Indian American Council member Kshama Sawant says her legislation doesn’t single out one community
The Seattle City Council is set to consider Indian American Council member Kshama Sawant’s proposed ordinance to add caste to Seattle’s anti-discrimination laws. If the council approves it Tuesday, Seattle will become the first US city to specifically outlaw caste discrimination.
Mumbai born lone socialist member Sawant’s legislation will prohibit businesses from discriminating based on caste with respect to hiring, tenure, promotion, workplace conditions, or wages.
Read: Kshama Sawant introduces first law to ban caste discrimination (January 25, 2023)
It will ban discrimination based on caste in places of public accommodation, such as hotels, public transportation, public restrooms, or retail establishments.
The law will also prohibit housing discrimination based on caste in rental housing leases, property sales, and mortgage loans, according to Sawant.
“Caste discrimination doesn’t only take place in other countries. It is faced by South Asian American and other immigrant working people in their workplaces, including in the tech sector, in Seattle and in cities around the country,” Sawant stated introducing the legislation last month.
“That’s why my office is proud to bring forward first-in-the-nation legislation for our city to ban caste-based discrimination, in solidarity with our South Asian and other immigrant community members, and all working people,” she stated.
“With over 167,000 people from South Asia living in Washington, largely concentrated in the Greater Seattle area, the region must address caste discrimination, and not allow it to remain invisible and unaddressed,” Sawant added.
The US caste debate has divided the South Asian community, according to an AP report. It cited Dalit activists as saying caste discrimination is prevalent in diaspora communities, surfacing in social relations, housing, education and the tech sector.
The United States is the second most popular destination for Indians living abroad, according to the Migration Policy Institute, which estimates the US diaspora grew from about 206,000 in 1980 to about 2.7 million in 2021.
Read: Kshama Sawant to launch ‘Workers Strike Back’ movement (January 23, 2023)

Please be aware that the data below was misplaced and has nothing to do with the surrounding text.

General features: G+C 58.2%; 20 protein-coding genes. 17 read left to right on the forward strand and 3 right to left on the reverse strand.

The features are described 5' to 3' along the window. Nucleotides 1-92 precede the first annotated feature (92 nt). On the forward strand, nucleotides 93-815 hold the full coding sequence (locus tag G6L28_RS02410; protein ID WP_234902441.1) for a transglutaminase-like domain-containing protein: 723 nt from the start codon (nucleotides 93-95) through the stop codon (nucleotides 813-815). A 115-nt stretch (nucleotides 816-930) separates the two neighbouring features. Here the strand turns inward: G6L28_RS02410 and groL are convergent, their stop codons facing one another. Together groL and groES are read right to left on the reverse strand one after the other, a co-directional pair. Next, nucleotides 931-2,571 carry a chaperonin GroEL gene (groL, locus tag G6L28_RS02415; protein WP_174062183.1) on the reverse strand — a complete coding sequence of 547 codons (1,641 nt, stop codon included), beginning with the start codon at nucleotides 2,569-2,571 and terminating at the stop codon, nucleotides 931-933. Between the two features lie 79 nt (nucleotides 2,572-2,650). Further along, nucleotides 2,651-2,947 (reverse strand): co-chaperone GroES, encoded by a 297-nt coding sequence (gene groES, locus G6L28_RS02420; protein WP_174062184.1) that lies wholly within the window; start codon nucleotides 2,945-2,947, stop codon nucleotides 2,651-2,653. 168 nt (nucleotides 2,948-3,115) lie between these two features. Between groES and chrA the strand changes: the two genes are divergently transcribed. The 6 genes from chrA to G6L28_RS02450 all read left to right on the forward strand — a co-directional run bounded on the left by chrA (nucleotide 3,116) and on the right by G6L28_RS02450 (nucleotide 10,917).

The group South Asian Americans Leading Together says nearly 5.4 million South Asians live in the US — up from 3.5 million counted in the 2010 census. Most trace their roots to Bangladesh, Bhutan, India, Nepal, Pakistan and Sri Lanka.
There has been strong pushback to anti-discrimination laws and policies that target caste from some groups, according to the AP report. They say it will hurt a community that already faces discrimination.
But over the past decade, Dalit activism has garnered support from parts of the diaspora and more Dalits are telling their stories, energizing this movement, it said.
According to a survey of 1,500 South Asians in the US by Equality Labs cited by AP 67% of Dalits who responded reported being treated unfairly at their workplace because of their caste and 40% of Dalit students who were surveyed reported facing discrimination in educational institutions compared to 3% of upper-caste respondents.
Also, 40% of Dalit respondents said they felt unwelcome at their place of worship due to caste.
The Dalit American community is not monolithic, AP noted. Aldrin Deepak, an India-born Dalit living near San Francisco, was quoted as saying he has never faced caste discrimination during 35 years in the US.
He has decorated local Hindu temple deities and hosted community members for Diwali celebrations. “Making an issue where there is none is only creating more fractures in our community,” he said.
Nikunj Trivedi, the Coalition of Hindus of North America president, views the narrative around caste as “completely twisted.”
“The understanding of Hinduism is poor in this country,” Trivedi was quoted as saying. “Many people believe caste equals Hinduism, which is simply not true. There is diversity of thought, belief and practice within Hinduism.”
Trivedi said Seattle’s proposed policy is dangerous because it is based on anecdotal reports, not reliable data. He suggests it would be difficult to verify someone’s caste.
Suhag Shukla, the Hindu American Foundation executive director, called Seattle’s proposed ordinance unconstitutional because it targets an ethnic minority and “sends that message that we are an inherently bigoted community that must be monitored.”
Read: Seattle City Council considers historic law barring caste discrimination (February 20, 2023)
Nikhil Mandalaparthy, deputy executive director of Hindus for Human Rights, disagrees, according to AP. His Washington, DC-based group supports the proposed ordinance. A United Nations report in 2016 said at least 250 million people worldwide still face caste discrimination, which surfaces in various religions.
“We want South Asians to have similar access to opportunities and not face discrimination,” he was quoted as saying. “Sometimes that means airing the dirty laundry of the community in public.”
Sawant said current anti-discrimination laws are insufficient and her legislation doesn’t single out one community.
Need stop all immigrants who want to follow sanadhana dharma or Brahminism.
Need to send back all useless brahmin purohits to India where they belong to